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RELATED: Marie Kondo Reveals What People Love (and Loathe) on her New Netflix Show, Tidying Up. Here are nine more tips to start (and keep on) tidying, straight from the master. “What you want to protect, what you value becomes very clear, throughout the process,” says Kondo .

Netflix DEFINITELY knew what it was doing when it released "Tidying Up with Marie Kondo " on the first day of the year, when people are probably at their most vulnerable and untidy. The streaming service doesn't share viewing data so it' s hard to tell how many people have watched Kondo gently

A Day with Marie Kondo

Marie Kondo Sets the Record Straight on Clutter, Creativity, and What's Next© Provided by Meredith Corporation women practicing yoga meditation

Marie believes in clearing the mind along with the home; her personal prescription is yoga and meditation.

Marie Kondo Sets the Record Straight on Clutter, Creativity, and What's Next© Provided by Meredith CorporationMarie Kondo Sets the Record Straight on Clutter, Creativity, and What's Next© Provided by Meredith Corporation

A tray of crystals, like this amethyst, sits on her bedside table. She likes to start each day by opening the windows and lighting incense. She packs her kids' lunches in bento boxes divided by cupcake liners and wrapped in a type of Japanese cloth called furoshiki.

Marie Kondo Sets the Record Straight on Clutter, Creativity, and What's Next© Provided by Meredith Corporation women arranging flowers

Having flowers throughout her house not only adds color but also "serves as a reminder to live in the moment," Marie says. Arranging flowers is one of her favorite ways to get creative.

Marie Kondo Sets the Record Straight on Clutter, Creativity, and What's Next© Provided by Meredith CorporationMarie Kondo Sets the Record Straight on Clutter, Creativity, and What's Next© Provided by Meredith Corporation

Marie recycles small boxes as drawer organizers and lines them with decorative papers. Folding clothes into packets and storing them upright in a drawer is a key part of her tidying method.

"It's important when it comes to creative hobbies that all the tools you use are stored in a way that sparks joy. It should be neatly categorized, and anything that could be stood upright should be done so. I always recommend storing things vertically so you can immediately see where everything is. That way you can get started right away. If you have to search for the things you need, you are wasting time"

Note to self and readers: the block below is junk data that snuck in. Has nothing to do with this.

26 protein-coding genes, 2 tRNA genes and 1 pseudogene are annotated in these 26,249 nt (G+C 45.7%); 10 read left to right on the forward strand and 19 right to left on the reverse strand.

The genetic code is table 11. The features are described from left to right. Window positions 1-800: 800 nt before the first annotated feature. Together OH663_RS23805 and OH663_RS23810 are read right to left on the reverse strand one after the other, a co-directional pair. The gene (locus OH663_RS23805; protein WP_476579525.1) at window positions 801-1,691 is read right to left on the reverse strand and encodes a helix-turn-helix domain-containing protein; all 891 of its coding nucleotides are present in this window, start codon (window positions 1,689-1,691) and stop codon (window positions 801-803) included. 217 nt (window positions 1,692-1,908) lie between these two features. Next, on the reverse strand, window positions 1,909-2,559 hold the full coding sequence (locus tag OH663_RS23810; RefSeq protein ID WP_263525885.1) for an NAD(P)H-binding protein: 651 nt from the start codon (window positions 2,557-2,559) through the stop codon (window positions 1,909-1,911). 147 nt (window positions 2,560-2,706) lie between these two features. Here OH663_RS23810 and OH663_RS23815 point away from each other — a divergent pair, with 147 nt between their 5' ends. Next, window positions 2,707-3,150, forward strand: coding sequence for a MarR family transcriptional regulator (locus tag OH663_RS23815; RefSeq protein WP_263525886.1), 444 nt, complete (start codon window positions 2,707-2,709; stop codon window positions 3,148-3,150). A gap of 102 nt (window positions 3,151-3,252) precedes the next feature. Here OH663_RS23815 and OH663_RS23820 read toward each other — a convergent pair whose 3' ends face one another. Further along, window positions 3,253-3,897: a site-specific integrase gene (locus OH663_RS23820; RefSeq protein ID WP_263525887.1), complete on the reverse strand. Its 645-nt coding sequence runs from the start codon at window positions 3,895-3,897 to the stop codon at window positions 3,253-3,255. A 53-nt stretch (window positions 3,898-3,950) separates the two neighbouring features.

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  Why does spicy food feel hot? Why does your body get so heated up and your tongue burn from spicy foods even when they’re at room temperature or cold? How to Marie Kondo Your Spice Drawer: What to Keep and What to TossThe answer is pretty simple: capsaicin. An active component in spicy foods, capsaicin is an irritant. When you eat spicy food, capsaicin binds to receptors in your mouth (known as VR1 receptors) that are actually meant to detect heat in order to prevent you from burning your mouth.

Marie Kondo Sets the Record Straight on Clutter, Creativity, and What's Next© Provided by Meredith Corporation woman showcasing home décor

Marie's signature move, one finger in the air and leg kicked back, is meant to embody the feeling of joy every possession should spark. "A tidy home is filled only with items you cherish, and I believe people thrive creatively in these circumstances. For me, tidying is also part of my creative process. Keeping my hands busy helps my mind find stillness."

Related Video: How to Organize a Drawer That Sparks Joy